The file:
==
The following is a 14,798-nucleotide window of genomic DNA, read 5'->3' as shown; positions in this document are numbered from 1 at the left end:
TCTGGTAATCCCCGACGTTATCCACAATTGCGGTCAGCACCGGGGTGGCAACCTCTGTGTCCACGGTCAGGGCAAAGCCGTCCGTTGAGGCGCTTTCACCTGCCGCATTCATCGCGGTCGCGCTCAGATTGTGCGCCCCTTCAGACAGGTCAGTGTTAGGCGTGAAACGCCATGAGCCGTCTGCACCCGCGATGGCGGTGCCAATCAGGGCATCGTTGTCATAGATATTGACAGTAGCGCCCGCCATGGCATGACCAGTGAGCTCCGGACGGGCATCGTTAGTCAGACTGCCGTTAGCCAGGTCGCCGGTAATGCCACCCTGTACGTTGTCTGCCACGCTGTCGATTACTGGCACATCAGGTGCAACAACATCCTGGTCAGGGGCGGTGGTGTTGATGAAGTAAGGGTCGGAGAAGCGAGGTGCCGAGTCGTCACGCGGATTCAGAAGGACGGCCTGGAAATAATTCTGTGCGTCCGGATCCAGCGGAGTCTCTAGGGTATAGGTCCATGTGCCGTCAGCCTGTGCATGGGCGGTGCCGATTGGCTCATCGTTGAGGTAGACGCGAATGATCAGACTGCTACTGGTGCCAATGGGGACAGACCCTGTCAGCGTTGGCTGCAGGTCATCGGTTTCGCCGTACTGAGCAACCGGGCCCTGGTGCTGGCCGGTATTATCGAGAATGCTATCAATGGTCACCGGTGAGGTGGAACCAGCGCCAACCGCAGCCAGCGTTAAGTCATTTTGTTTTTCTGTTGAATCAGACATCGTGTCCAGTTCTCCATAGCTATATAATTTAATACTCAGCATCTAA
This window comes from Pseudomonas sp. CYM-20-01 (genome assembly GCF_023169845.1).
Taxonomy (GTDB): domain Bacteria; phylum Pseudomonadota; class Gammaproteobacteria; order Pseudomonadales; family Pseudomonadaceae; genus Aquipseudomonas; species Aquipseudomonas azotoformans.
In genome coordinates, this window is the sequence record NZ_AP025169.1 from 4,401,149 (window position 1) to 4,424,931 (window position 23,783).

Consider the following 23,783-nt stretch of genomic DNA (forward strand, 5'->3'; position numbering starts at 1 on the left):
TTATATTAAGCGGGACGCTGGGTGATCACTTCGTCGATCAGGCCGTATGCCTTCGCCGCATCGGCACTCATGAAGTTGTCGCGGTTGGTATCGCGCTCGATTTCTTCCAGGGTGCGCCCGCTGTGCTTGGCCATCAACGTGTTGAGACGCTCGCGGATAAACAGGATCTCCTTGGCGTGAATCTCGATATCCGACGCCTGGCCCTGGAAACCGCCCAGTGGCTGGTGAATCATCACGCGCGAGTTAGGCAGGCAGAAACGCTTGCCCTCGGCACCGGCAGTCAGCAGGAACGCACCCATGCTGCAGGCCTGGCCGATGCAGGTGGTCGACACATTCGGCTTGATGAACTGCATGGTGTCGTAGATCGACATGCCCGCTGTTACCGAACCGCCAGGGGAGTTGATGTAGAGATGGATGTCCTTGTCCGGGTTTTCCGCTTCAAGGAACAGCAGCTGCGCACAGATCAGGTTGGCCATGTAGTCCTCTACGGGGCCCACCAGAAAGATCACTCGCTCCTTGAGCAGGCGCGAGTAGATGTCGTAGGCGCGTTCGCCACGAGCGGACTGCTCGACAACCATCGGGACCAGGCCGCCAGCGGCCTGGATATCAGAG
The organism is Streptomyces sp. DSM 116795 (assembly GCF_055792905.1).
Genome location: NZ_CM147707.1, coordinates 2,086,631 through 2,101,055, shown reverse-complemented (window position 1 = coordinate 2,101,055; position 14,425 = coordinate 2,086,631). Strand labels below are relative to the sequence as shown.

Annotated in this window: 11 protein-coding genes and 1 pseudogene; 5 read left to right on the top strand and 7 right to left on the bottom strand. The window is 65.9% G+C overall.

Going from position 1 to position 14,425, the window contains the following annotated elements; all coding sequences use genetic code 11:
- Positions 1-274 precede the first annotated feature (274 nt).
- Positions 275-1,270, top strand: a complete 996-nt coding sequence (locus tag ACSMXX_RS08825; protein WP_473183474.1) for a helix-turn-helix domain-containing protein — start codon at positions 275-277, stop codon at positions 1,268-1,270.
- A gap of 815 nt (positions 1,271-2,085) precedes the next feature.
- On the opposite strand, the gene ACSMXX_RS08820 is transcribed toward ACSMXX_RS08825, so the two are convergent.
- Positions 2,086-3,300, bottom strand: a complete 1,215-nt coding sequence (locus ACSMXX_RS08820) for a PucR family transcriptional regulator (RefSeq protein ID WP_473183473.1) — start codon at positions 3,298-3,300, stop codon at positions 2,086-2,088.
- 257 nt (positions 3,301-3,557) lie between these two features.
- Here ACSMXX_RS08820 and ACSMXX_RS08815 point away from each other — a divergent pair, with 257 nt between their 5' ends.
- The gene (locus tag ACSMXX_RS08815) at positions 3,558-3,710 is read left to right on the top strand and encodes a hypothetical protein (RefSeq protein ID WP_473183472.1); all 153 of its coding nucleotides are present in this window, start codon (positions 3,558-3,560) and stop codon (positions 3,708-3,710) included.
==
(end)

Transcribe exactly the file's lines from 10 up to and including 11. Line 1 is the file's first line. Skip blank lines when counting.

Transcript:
Annotated in this window: 11 protein-coding genes and 1 pseudogene; 5 read left to right on the top strand and 7 right to left on the bottom strand. The window is 65.9% G+C overall.

Going from position 1 to position 14,425, the window contains the following annotated elements; all coding sequences use genetic code 11: